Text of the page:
On paper, Matilda, A Musical looks like a winner. Based on the original children's novel by Roald Dahl, with a script by Dennis Kelly supported by music and lyrics created by comedy genius Tim Minchin? What? AND it's directed by Matthew Warchus? Could any production live up to such a hype? Well, there's a simple answer to that question: yes it can.
Matilda is the perfect children's story. We watch as a young girl with an extraordinary mind overcomes all odds to overthrow the domineering adults around her. She is ignored by her family and detested by her headmistress, the towering Miss Trunchbull, who sees all children as maggots. This is how many adults look like to children, and for once they aren't allowed to get their way.
This new production is far more faithful to Dahl's original novel than the later film version. Matilda's magic is shown to be miraculous, rather than the superpower it was later made to be. One rather curious addition is that of a storyline explaining Miss Honey's childhood situation. It sometimes seems rather redundant, but does create a closer bond between Honey and her pupil. Having another story to divert our attention away from the main arc is often a welcome break.
Dennis Kelly's book appeals to both adults and children alike. It is witty, daring and moving, and speaks to everyone, without patronising or confusing. It is simple, and is complemented perfectly by Tim Minchin's music and lyrics. The lyrical dexterity with which he writes is nothing short of miraculous in itself, and we often hear his voice coming through, especially in songs such as 'Quiet' and 'My House'. He is the ideal wordsmith for this musical; many of the songs hold within them amazing existential thoughts but always have a cheeky childishness embedded within.
The design is clearly based on drawings by the original illustrator, Quentin Blake. Scrabble tiles adorn the theatre, and the costumes are all larger than life. Miss Trunchbull looks like exactly like we remember her all those years ago, and along with the children they all look like they could have been sketched by Blake. Rob Howell's design emphasises the beauty of words, and is lit vibrantly by High Vanstone.
The entire cast is superb, portraying caricatures while remaining human. Josie Walker and Paul Kaye capture the ignorance of the Wormwoods with flair, and Lauren Ward as Miss Honey beautifully offers a vital counterbalance to them. Initially, the choice to play Trunchbull in drag is somewhat disconcerting, but the hilarious Bertie Carvel brings out the headmistress' masculinity, and during fleeting moments we pity her. As the eponymous hero, however, Adrianna Bertola is extraordinary, and offers both the intelligence and playfulness required. When Bertola is on stage, all eyes are on her.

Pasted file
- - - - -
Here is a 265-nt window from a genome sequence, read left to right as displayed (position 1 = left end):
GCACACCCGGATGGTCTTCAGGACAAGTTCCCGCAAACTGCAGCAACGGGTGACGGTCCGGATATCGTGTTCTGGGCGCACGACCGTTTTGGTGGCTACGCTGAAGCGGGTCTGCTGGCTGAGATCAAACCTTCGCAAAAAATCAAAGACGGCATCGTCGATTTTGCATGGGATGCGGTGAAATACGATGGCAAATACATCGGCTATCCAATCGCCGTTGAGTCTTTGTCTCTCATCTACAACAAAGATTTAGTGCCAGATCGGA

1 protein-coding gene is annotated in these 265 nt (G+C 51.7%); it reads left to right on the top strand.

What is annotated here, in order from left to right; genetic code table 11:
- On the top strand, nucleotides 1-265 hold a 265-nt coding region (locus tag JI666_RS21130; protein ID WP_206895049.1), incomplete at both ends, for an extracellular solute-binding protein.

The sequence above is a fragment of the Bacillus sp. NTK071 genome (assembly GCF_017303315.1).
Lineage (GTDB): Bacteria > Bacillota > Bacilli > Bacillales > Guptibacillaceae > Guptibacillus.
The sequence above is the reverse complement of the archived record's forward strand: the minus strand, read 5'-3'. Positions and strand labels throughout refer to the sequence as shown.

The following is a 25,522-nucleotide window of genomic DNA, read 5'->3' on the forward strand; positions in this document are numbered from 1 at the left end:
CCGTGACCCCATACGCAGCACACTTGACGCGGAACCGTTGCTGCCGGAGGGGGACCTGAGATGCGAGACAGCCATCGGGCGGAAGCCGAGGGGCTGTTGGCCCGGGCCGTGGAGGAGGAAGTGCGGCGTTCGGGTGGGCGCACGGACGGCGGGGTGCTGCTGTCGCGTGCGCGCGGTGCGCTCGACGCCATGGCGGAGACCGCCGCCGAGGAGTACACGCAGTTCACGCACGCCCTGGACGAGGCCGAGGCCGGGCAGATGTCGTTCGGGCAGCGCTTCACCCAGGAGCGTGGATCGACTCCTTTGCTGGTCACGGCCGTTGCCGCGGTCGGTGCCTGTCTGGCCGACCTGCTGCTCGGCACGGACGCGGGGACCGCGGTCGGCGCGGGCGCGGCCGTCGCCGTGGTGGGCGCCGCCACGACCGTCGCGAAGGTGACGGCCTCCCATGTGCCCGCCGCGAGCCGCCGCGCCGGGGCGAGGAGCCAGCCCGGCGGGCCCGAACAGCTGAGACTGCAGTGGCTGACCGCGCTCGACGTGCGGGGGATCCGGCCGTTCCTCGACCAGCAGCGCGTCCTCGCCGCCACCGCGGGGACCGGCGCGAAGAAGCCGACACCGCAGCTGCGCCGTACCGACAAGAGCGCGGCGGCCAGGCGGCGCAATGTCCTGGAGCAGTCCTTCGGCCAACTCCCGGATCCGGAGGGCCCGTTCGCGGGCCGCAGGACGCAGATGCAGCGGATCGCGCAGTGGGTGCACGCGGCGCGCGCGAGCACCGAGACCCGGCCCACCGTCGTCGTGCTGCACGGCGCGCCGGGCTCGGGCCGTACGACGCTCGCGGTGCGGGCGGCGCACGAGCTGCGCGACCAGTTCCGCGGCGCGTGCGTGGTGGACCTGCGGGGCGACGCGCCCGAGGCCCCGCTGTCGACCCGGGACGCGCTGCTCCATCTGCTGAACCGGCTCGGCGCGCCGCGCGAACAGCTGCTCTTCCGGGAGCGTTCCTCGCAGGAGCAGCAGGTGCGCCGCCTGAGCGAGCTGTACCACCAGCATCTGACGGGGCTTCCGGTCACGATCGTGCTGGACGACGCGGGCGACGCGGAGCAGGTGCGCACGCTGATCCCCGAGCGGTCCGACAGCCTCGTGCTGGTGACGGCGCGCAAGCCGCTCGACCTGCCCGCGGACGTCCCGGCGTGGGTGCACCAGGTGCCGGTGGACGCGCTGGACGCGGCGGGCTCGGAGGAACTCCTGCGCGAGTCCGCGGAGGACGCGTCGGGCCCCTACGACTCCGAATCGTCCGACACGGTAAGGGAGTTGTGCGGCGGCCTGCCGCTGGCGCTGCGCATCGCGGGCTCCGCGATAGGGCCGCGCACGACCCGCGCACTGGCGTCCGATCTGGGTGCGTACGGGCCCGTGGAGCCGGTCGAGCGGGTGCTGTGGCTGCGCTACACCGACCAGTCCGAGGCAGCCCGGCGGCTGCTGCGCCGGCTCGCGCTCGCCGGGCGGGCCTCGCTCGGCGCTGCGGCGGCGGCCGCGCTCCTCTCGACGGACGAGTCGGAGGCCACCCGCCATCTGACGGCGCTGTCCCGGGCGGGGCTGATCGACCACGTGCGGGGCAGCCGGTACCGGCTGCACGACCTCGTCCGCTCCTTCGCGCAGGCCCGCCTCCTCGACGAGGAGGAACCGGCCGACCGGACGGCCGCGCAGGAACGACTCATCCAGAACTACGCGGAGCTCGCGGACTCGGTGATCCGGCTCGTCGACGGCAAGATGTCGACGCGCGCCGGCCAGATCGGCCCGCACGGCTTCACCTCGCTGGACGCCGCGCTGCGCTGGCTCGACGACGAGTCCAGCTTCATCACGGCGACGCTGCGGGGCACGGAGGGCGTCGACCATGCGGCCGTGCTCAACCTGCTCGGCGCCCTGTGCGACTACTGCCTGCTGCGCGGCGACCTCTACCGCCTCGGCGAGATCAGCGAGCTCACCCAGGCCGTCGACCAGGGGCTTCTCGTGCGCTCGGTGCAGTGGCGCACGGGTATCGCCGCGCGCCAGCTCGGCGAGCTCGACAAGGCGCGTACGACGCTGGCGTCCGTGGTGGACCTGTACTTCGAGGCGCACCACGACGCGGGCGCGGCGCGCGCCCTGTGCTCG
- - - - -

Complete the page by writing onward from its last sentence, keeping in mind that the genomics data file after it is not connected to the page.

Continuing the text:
As it stands, the show (it is still in previews), at almost three hours, is slightly too long, especially for a show with a young audience. It also feels like too much action is played to the central auditorium, and that pulling back everything a metre or two would benefit everyone. Of course, these are the sort of things which will smooth over after previews, but they certainly need to be addressed. Then again, our minds are usually on other things, namely chalk magically writing on blackboards.
Matilda, A Musical is no doubt going to be the must-see show this Christmas. Is is a joyous, magical and wonderous retelling of a treasured story. We understand the power of words and of reading, something too-oft forgotten in this technological age. Minchin's songs will play over and over again in your head and some of Kelly's script will be etched in your mind for months. Watching the production, something miraculous happens: we feel our adult selves regressing into children we once were and see the memories come flooding back. Again, a perfect demonstration of the power of theatre. West End transfer, anyone?